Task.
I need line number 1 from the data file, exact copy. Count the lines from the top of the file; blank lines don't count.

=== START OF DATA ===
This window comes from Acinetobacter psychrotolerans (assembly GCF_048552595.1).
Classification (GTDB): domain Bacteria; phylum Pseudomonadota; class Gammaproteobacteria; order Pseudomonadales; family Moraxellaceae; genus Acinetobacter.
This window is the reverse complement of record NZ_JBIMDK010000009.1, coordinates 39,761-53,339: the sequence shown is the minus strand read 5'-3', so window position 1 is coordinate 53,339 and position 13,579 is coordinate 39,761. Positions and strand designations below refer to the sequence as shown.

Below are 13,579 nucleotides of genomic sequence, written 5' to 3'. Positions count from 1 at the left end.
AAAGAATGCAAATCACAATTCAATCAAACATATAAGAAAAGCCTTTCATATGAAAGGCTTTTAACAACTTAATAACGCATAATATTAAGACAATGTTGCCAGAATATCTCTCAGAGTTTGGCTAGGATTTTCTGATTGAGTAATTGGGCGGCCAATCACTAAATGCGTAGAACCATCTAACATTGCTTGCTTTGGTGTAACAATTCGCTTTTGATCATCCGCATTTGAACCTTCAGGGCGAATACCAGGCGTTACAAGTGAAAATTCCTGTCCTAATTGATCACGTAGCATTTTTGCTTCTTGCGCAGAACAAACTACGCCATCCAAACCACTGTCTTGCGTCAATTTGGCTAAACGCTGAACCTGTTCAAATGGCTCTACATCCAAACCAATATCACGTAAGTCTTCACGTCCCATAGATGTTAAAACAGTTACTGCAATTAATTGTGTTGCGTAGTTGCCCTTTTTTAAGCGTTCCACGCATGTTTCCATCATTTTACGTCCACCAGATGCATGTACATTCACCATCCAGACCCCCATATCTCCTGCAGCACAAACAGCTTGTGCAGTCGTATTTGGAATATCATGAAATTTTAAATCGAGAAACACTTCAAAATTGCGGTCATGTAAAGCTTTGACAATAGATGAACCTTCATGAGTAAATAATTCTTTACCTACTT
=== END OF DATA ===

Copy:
This window comes from Acinetobacter psychrotolerans (assembly GCF_048552595.1).